PORTx Arguments

I am curious to know whether it is possible to give more arguments to PORTx other then just 2^x (where x is an positive integer).Suppose i want to control all pins at the same time with each pins showing different action based on HIGH or LOW.For example,i give PORTB=B00120101 which sets the pin 8,10,12,13 HIGH but the Pin12(with '2') having different action compared to Pin 18,10,13 (with '1').I know that pin can be either 5V or 0V.What if i want three logic level at the same time on different pins.I can do this with each pin one at a time but cannot seem to figure out doing all at the same time.

No. When you use the PORTx register, you are directly accessing the register.

You could, of course, read the value of the register, determine your logic, then write the final value.

One thing to be aware when doing raw port i/o is that operation like

val = PORTx;
val &= ~new_bits_mask; // strip out old bits
val |= new_bits; // or in new bits
PORTx = val;

are not atomic.

so if something that modifies other port bits in that same port register does it at interrupt level like a servo or IR library, that sequence has the potential to corrupt the register. To avoid this you must mask interrupts around the operation using:

noInterupts();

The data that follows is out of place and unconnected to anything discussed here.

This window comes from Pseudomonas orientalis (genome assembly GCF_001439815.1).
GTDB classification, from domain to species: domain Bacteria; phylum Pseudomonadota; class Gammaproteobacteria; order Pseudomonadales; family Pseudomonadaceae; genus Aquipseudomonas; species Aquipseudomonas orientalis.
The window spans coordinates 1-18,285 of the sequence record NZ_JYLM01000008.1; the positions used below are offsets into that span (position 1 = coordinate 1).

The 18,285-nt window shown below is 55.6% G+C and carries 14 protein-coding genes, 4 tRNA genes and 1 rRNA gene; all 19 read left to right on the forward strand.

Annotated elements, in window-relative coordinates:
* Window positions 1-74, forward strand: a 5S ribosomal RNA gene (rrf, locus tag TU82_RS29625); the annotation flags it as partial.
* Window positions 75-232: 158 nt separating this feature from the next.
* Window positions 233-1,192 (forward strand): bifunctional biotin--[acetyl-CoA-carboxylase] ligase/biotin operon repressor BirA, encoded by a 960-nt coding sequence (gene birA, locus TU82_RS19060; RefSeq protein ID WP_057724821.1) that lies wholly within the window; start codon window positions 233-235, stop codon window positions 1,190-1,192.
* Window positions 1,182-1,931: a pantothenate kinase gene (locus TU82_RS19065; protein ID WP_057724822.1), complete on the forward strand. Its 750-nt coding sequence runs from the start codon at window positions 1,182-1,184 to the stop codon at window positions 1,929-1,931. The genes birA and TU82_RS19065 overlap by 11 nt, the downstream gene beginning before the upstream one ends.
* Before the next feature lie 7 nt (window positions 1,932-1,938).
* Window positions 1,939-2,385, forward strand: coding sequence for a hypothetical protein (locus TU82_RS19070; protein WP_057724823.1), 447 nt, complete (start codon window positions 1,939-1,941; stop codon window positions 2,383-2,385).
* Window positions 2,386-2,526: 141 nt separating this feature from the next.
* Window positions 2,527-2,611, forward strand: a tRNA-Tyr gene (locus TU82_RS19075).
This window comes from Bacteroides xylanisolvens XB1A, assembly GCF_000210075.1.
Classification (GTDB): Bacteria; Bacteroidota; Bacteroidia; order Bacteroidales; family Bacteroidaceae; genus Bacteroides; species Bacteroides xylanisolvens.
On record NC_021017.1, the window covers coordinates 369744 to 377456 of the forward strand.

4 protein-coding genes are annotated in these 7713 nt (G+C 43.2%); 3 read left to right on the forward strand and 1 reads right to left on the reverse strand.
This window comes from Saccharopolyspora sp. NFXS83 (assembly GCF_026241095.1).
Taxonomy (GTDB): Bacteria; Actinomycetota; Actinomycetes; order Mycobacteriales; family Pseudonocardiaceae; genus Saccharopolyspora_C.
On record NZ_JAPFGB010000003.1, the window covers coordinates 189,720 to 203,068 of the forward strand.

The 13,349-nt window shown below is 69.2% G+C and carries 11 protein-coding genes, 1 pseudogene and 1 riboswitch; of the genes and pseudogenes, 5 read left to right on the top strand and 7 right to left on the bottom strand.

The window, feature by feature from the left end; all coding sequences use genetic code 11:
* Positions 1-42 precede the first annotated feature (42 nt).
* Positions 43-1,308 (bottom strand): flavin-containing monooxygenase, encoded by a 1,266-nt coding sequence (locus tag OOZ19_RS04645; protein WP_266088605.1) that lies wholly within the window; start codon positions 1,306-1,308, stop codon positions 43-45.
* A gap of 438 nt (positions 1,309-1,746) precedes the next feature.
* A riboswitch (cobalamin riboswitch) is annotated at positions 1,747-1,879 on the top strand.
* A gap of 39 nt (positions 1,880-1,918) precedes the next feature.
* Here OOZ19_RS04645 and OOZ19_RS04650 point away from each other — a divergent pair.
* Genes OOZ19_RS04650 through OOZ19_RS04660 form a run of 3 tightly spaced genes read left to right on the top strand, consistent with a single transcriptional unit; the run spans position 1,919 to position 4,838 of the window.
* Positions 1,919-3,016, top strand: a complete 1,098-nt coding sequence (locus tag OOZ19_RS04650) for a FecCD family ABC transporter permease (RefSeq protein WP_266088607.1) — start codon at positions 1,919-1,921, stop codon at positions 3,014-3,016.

// code to protect
interrupts();

http://arduino.cc/en/Reference/Interrupts

--- bill

Excellent point Bill.

For example,i give PORTB=B00120101

Since when is two a binary value?

@Paul

Since when is two a binary value?

sorry its my mistake,its not a binary number.I was trying to use three logic level inputs at the same time and gave a wrong example.Could not do it so instead changed my approach.

i give PORTB=B00120101 which sets the pin 8,10,12,13 HIGH

Umm no. Binary numbers have the digits 0 and 1 in them.

What if i want three logic level at the same time on different pins.

Well, you can't, really.

Some experiments were done in the early days using different voltage levels, but almost every computer in existence is based on binary digital logic, on or off, 1 or 0, 5V or 0 volts.....

The alternatives have been shown to be not very practical, although every few years someone proposes them again.

Maybe when optical computing or quantum computing or some other concept finally arrives, the idea will run again.